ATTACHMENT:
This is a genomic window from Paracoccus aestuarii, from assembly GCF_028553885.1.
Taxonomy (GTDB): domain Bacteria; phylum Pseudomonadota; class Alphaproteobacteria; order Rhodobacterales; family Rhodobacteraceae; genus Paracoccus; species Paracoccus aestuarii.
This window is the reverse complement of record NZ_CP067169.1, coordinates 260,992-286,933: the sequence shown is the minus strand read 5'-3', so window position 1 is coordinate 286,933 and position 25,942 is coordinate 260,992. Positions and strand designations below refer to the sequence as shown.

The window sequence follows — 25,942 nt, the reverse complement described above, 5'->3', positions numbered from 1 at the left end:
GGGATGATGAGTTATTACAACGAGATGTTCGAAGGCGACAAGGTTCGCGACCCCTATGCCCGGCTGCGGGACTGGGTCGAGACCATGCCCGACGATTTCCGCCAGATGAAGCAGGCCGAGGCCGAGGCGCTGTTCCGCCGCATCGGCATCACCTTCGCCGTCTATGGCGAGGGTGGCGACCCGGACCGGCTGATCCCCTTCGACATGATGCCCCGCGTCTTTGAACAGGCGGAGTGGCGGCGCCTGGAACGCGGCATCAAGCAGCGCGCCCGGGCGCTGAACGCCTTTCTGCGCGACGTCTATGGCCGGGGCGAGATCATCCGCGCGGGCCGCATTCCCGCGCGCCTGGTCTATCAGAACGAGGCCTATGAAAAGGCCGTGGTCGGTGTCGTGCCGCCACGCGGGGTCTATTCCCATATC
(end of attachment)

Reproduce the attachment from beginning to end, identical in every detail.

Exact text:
This is a genomic window from Paracoccus aestuarii, from assembly GCF_028553885.1.
Taxonomy (GTDB): domain Bacteria; phylum Pseudomonadota; class Alphaproteobacteria; order Rhodobacterales; family Rhodobacteraceae; genus Paracoccus; species Paracoccus aestuarii.
This window is the reverse complement of record NZ_CP067169.1, coordinates 260,992-286,933: the sequence shown is the minus strand read 5'-3', so window position 1 is coordinate 286,933 and position 25,942 is coordinate 260,992. Positions and strand designations below refer to the sequence as shown.

The window sequence follows — 25,942 nt, the reverse complement described above, 5'->3', positions numbered from 1 at the left end:
GGGATGATGAGTTATTACAACGAGATGTTCGAAGGCGACAAGGTTCGCGACCCCTATGCCCGGCTGCGGGACTGGGTCGAGACCATGCCCGACGATTTCCGCCAGATGAAGCAGGCCGAGGCCGAGGCGCTGTTCCGCCGCATCGGCATCACCTTCGCCGTCTATGGCGAGGGTGGCGACCCGGACCGGCTGATCCCCTTCGACATGATGCCCCGCGTCTTTGAACAGGCGGAGTGGCGGCGCCTGGAACGCGGCATCAAGCAGCGCGCCCGGGCGCTGAACGCCTTTCTGCGCGACGTCTATGGCCGGGGCGAGATCATCCGCGCGGGCCGCATTCCCGCGCGCCTGGTCTATCAGAACGAGGCCTATGAAAAGGCCGTGGTCGGTGTCGTGCCGCCACGCGGGGTCTATTCCCATATC